Mario and his Mushroom Kingdom chums are a talented bunch. They race karts and motorbikes, compete for medals in the Olympics, get into the swing of golf and more besides. They also, of course, play a bit of tennis - maybe it's for the exercise, the fashionable sportswear or to enjoy a post-match bowl of strawberries and cream. Whatever the case, the crew have all evolved and improved their skills with each passing generation of hardware.
It's a particularly interesting series as it's often taken very different approaches in the portable and home console spaces, too. Some of the older handheld entries are loved for their RPG aspects, for example, while on home consoles the focus has been on basic - albeit over-the-top - action.
With Mario Tennis: Ultra Smash about to continue the series' tradition on Wii U we thought we'd take a little look at the Mario Tennis games we've had before, including a couple that aren't typically treated as part of the 'franchise' by Nintendo itself. And yes, three of these entries are edited from our previous 'Mario History' series of articles; if you're a regular reader and eagle-eyed you may spot which ones they are...
Should this count? Well, technically not, as this basic 8-bit title wasn't actually a conventional Mario Tennis game. Mario does appear as the Umpire to referee matches, though, so we thought we'd give it a mention.
Mario's Tennis was a key part of the Virtual Boy library and packed-in with the hardware in North America - the quirky 3D portable system arrived and was pitched as a futuristic technical marvel, but its red and black hue combined with headache-inducing effects contributed to it being a major flop. It tanked, and never even saw a release in Europe.
As a result Mario's Tennis is often overlooked - the apostrophe and s, along with an entirely different development team, sees it disassociated from the standard series. It was single-player only and a remarkably simplistic affair - it did feature Luigi, Princess Toadstool, Yoshi, Toad, Koopa Trooper and Donkey Kong Jr in addition to Mario, to its credit. Despite the limited mileage of this one it did have some nice touches, such as changing backgrounds.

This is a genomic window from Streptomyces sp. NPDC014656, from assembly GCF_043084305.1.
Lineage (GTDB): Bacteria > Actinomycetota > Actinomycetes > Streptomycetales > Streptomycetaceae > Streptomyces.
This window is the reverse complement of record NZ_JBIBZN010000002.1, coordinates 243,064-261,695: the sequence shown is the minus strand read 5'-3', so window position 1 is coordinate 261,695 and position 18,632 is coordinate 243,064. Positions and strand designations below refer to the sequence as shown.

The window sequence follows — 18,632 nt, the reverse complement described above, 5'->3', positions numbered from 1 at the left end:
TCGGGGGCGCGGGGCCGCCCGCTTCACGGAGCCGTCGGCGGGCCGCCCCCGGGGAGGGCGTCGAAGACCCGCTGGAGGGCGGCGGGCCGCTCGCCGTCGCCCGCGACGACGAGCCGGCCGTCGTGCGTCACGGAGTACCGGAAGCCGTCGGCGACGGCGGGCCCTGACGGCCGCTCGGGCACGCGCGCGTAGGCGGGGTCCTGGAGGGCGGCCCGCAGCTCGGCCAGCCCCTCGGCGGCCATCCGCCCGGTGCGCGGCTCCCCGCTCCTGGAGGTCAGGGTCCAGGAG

The main gimmick, of course, was the 3D effect. The camera angle suited a significant sense of depth, and though focusing the effect is tricky with the Virtual Boy it can certainly be argued that Mario's Tennis is one of the stronger examples of what the system could do.
Mario Tennis on the N64 is widely regarded as the 'first' of this series and holds a special place in this writer's heart. Just like Nintendo's other spin-off sports or racing titles at the time this one took a fun and slightly wacky approach, while attributing different mechanics to varied characters. There was the usual all-round Mario and powerful Bowser, for example, but the relatively large cast also delivered some skill players such as Boo, who could put ludicrous swerve onto shots.
Like a lot of N64 games it looks relatively rough by modern standards, but even in the current day it can be great fun to play. The appeal for many is in multiplayer, and with variable court services and some optional Mario-style rules there's plenty of scope to shake up matches. Choosing Mario at least once is a must, too, courtesy of the pointless but humorous option of running around when celebrating a point.
It also brought Waluigi into our lives.
Mario Tennis on Game Boy Color arrived late 2000 in Japan - 2001 in the West - and was an altogether different experience. In terms of gameplay that's hardly surprising, as the N64 game was pushing 3D graphics and the humble GBC had to stick to more conventional pixel-based approaches. What the portable game lacked in visual oomph, however, it made up for in appeal.
It's the portable game that's arguably aged better, as it features a single-player RPG mode that could truly sink its claws in. Players chose an avatar and began a quest to rise through the ranks, levelling up and customising their abilities to suit a chosen approach. Opting for power would reduce speed, while speedsters would have relatively weak shots, and so on. The player would also have to consider whether to use upgrade resources on their doubles team mate, with plenty of balancing to be found it order to progress.
In addition the portable title offered multiplayer using a link cable with a buddy, and this was also a very early example of crossover content between portable and home console. 'Mario Minigames' could be unlocked by those with a copy of the N64 game and a Transfer Pak, adding a little more depth to the experience.
Despite the title, though, Mario and company were very much secondary in the portable title. The depth and addictive nature of that solo RPG campaign means that it's a Game Boy Color title that's remembered fondly by plenty of gamers.